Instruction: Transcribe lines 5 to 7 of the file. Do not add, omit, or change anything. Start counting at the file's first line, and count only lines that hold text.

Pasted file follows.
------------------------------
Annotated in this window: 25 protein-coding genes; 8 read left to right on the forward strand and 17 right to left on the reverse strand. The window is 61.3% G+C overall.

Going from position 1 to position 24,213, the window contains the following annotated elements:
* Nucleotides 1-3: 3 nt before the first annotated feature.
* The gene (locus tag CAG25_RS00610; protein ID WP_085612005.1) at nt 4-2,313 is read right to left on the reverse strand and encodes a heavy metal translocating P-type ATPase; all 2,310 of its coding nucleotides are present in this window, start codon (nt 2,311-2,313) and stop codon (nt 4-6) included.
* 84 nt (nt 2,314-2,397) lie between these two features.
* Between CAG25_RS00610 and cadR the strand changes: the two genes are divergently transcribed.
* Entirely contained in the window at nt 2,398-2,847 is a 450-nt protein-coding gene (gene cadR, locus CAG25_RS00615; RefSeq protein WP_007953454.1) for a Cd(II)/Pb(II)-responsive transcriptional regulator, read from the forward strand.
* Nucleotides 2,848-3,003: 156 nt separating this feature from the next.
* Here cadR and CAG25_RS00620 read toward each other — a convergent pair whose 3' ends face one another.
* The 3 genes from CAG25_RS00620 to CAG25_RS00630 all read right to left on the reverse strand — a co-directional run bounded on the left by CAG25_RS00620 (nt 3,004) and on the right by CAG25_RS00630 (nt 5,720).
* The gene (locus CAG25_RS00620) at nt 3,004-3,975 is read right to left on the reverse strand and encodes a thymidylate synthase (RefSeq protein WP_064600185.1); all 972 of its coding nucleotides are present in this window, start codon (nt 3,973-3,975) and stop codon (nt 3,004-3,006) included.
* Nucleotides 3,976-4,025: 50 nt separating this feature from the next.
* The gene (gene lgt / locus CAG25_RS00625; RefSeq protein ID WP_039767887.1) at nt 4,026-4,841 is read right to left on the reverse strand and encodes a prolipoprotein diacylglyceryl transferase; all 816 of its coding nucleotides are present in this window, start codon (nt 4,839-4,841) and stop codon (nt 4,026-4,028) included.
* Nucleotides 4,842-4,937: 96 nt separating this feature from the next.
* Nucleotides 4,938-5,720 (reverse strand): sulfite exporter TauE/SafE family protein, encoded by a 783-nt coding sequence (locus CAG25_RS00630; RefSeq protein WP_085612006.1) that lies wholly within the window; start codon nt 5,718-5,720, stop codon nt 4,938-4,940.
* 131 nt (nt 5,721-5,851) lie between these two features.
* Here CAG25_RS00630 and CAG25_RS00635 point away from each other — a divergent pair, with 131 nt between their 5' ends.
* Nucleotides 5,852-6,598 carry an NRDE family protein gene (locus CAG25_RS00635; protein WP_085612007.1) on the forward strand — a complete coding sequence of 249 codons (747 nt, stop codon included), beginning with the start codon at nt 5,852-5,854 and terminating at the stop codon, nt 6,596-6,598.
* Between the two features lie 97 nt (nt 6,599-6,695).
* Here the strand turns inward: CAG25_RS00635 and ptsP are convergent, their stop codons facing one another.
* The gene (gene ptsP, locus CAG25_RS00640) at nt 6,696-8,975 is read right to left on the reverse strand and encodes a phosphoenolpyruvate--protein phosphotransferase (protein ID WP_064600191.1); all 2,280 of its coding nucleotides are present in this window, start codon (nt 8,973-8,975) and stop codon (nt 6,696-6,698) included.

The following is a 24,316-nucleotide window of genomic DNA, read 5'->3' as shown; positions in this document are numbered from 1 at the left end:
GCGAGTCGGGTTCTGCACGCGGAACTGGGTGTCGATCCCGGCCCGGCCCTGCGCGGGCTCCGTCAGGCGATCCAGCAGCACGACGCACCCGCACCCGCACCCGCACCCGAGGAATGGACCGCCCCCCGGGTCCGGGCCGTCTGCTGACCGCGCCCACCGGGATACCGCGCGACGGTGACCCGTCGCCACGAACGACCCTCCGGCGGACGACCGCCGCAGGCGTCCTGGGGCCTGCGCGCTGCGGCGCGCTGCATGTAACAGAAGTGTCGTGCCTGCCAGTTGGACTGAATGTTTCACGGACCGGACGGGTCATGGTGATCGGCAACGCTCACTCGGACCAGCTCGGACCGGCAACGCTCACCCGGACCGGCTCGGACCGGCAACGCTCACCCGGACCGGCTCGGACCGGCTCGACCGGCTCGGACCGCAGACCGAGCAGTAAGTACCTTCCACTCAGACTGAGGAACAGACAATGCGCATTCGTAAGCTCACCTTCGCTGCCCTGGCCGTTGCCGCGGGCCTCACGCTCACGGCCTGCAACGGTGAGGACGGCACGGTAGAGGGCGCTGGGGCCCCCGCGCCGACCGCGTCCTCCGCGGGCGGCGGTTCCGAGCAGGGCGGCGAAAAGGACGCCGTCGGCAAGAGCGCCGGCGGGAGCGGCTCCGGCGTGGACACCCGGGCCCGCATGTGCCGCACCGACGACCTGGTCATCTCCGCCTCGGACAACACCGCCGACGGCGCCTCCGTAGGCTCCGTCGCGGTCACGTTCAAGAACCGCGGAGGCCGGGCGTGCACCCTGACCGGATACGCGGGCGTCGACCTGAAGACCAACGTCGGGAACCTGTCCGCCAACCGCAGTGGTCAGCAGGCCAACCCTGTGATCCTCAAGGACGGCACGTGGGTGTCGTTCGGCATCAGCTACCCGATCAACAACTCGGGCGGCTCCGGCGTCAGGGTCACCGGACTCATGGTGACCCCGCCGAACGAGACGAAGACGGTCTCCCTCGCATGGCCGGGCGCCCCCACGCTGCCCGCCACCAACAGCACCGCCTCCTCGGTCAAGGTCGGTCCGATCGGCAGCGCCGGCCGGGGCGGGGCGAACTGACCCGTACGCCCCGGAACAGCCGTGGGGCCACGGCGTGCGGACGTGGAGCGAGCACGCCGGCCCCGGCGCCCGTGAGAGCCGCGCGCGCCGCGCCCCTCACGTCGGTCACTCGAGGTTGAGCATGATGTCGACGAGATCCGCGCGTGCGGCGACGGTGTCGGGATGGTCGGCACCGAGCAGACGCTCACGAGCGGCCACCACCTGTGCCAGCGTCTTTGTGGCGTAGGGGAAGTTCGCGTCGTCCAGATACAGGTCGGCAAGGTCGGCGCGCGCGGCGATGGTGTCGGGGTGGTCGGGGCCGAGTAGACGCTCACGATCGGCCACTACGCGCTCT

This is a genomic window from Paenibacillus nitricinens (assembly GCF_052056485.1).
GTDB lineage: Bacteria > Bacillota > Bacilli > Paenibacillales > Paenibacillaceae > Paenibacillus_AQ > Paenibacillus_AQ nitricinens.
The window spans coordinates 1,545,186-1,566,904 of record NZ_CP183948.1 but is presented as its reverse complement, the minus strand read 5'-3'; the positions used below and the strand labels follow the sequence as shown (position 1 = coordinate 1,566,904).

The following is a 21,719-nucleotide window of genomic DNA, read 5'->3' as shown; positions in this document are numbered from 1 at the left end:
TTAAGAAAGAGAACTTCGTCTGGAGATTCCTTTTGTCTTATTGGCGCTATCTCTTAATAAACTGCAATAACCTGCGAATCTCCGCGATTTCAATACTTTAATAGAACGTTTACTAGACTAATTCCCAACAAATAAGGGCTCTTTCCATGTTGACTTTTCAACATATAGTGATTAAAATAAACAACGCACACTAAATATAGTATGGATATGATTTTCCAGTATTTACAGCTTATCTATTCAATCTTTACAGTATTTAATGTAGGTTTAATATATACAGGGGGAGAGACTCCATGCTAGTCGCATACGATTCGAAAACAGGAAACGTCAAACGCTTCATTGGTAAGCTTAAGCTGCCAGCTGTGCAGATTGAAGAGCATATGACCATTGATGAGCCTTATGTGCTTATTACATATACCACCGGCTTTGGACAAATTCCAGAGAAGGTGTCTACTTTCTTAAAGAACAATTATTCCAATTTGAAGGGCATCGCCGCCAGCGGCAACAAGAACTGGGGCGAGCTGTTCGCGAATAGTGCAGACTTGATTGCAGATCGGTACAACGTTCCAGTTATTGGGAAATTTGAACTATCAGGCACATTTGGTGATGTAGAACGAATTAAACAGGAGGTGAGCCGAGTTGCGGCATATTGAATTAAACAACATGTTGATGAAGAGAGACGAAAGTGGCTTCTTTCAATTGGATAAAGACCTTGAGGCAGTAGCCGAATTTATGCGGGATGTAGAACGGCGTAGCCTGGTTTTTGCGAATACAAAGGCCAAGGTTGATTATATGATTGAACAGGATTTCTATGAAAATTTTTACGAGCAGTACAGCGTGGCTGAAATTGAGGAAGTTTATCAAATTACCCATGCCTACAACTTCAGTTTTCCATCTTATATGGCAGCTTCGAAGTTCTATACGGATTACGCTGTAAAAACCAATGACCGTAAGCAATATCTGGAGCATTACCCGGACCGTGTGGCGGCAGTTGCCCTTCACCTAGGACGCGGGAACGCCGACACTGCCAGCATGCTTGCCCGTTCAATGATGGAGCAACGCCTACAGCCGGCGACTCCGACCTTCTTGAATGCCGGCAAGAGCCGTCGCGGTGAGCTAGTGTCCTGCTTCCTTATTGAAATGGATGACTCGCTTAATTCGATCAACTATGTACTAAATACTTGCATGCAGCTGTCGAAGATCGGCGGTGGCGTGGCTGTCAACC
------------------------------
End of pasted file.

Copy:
* 84 nt (nt 2,314-2,397) lie between these two features.
* Between CAG25_RS00610 and cadR the strand changes: the two genes are divergently transcribed.
* Entirely contained in the window at nt 2,398-2,847 is a 450-nt protein-coding gene (gene cadR, locus CAG25_RS00615; RefSeq protein WP_007953454.1) for a Cd(II)/Pb(II)-responsive transcriptional regulator, read from the forward strand.